Kate Miner is music director at Munger Place Church, and she is a musician with a long and successful career as a songwriter, performer and recording artist. Her most famous album, “Live from the Strip”, was released in 1999, but she has recorded a total of seven albums since 1994. As a member of the Malibu Vineyard Christian Fellowship church in her native California, Miner discovered her talent for leading worship, and she became internationally known for her unique style of worship music. Her life changed dramatically almost five years ago, when she was excommunicated from a Christian church in North Texas because, as she puts it, she “failed at marriage”. The divorce left her financially ruined and living in a 500-square-foot apartment near DFW Airport. She says the experience brought her closer to God than ever before.
How did you get involved with the Munger Place Church?
Pastor Paul Rasmussen knew about me six or seven years ago, and I’ve just been on his radar since then. When it came time for him to staff the church for music, he asked me, and I said, “Hell no.”
You really said that?
Yes. I totally loved God, but I totally hated people at church. He kept working on me, though, and every few weeks, he would call me and say, “Change your mind yet?” Finally, I said, “Fine. I’ll have a meeting with you, but I’m going to do all the talking.” So I went in and told him my story, my experience with church, how I had been excommunicated. And when I got to the end of the story, he said, “OK. Do you want the job?” I told him, “No,” but he took me down to Munger Place. And at the time, it was a hot mess. There was no air. There was no heat. It was in really sad shape. I walked in there, and this sounds really stupid, but I just took one big breath through my nose and said, “This is it. I’m home.” I have four kids, and two still live at home. So we moved from the Grapevine area to Lakewood, and we feel like we’re at home here.
You’re from Los Angeles, right?
I’m from San Diego, and for six years, I had been trying to get back home to San Diego. But I had not yet decided which bridge I would like to live under, because that’s the only way you can move back to San Diego, right? But now I feel like I’m home. We’re averaging about 450 people in church every Sunday. It’s amazing.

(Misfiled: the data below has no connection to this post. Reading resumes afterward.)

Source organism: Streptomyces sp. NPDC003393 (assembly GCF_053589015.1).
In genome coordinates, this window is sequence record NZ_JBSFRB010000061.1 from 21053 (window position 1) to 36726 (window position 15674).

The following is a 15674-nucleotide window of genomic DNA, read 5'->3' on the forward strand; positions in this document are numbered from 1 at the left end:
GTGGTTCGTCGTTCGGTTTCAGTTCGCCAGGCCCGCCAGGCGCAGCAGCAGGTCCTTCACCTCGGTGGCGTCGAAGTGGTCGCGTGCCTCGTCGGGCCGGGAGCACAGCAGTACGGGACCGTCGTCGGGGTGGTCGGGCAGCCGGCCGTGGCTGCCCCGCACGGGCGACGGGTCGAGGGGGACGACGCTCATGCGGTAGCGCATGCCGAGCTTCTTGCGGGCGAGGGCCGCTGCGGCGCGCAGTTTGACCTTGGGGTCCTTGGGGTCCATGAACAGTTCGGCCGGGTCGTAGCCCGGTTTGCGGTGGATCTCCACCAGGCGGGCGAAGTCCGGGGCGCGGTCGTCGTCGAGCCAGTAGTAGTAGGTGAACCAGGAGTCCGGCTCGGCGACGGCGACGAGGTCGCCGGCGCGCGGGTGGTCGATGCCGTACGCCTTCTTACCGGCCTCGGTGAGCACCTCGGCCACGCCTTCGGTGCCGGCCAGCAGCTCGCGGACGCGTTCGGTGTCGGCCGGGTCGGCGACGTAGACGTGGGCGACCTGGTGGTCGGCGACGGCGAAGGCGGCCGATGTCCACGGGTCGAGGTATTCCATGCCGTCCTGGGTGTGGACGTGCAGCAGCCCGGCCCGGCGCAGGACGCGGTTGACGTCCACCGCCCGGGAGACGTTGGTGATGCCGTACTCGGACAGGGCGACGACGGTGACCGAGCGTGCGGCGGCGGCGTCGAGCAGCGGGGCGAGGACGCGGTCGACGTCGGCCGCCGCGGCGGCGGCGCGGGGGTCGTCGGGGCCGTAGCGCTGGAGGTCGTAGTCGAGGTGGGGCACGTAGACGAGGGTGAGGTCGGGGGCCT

Tell us a little bit about your music career.
I had my season of being the darling of (music publishing association) ASCAP. In 1992, I was named Female Acoustic Artist of the Year by the National Academy of Songwriters. I was pursuing all that and doing a really good job. I was in my 20s, and it was all going really great. I was going to church in Malibu, at the Malibu Vineyard, which is nondenominational. I was raised Baptist, so it gave me a different idea of what church could be like. I ended up leading worship there, but I didn’t know enough to take what I was doing in the clubs and clean it up and make it churchy. So we ended up having a church whose music was really just rock-n-roll. And it created a movement. This was 18 or 20 years ago. I ended up doing a record there with that congregation. We actually recorded it at the Roxy on the Sunset Strip. It’s called “Live from the Strip”. That record took me around the world three or four times. It’s just rock-n-roll, and it’s still my most successful record.
Tell us about what you do at Munger Place.
You know, we’re a satellite church of Highland Park United Methodist Church. But we’re the people that have the fun and break the rules and sort of color outside the lines. The idea that you have to compartmentalize your spiritual self from the rest of your life is not how we’re wired. But that’s how mainstream church expects you to act. At Munger Place, we want to provide a place where people can come as they are and have an experience with God. I try to write songs that express my real life experiences. A lot of Christian music is about being born again, and that really excludes a lot of people. So I write songs that have broader appeal and don’t exclude people.
So what kind of music do you play?
At church this Sunday, we did a song from The Call, that great ’80’s band. We were slated to do Peter Gabriel’s “In Your Eyes”, but my son actually fainted in church, and we didn’t get to that one. We’ve done Nirvana; Earth, Wind & Fire; the Beatles. I don’t change the lyrics to songs, but I think there are songs like “Got to Get You Into My Life” that just make you happy you rolled out of bed. Paul Rasmussen wants to deliver the same message but in the context of that community. What they do at Highland Park UMC beautifully serves that community. And what we’re doing at Munger beautifully serves East Dallas. There will be more satellite churches that pop up, and they will be communicated in a way that fits their community.
What’s next for you?
At Munger Place, we’re really involved in the community. For the White Rock Lake Centennial, on June 26, we’re doing a church service at the Bath House (Cultural Center). There’s a breakfast and a whole big deal. Besides that, I want to make a record of old country standards. Hank Williams, Patsy Cline, I love singing that stuff. I’m thinking about doing a live recording of it at Munger one night.
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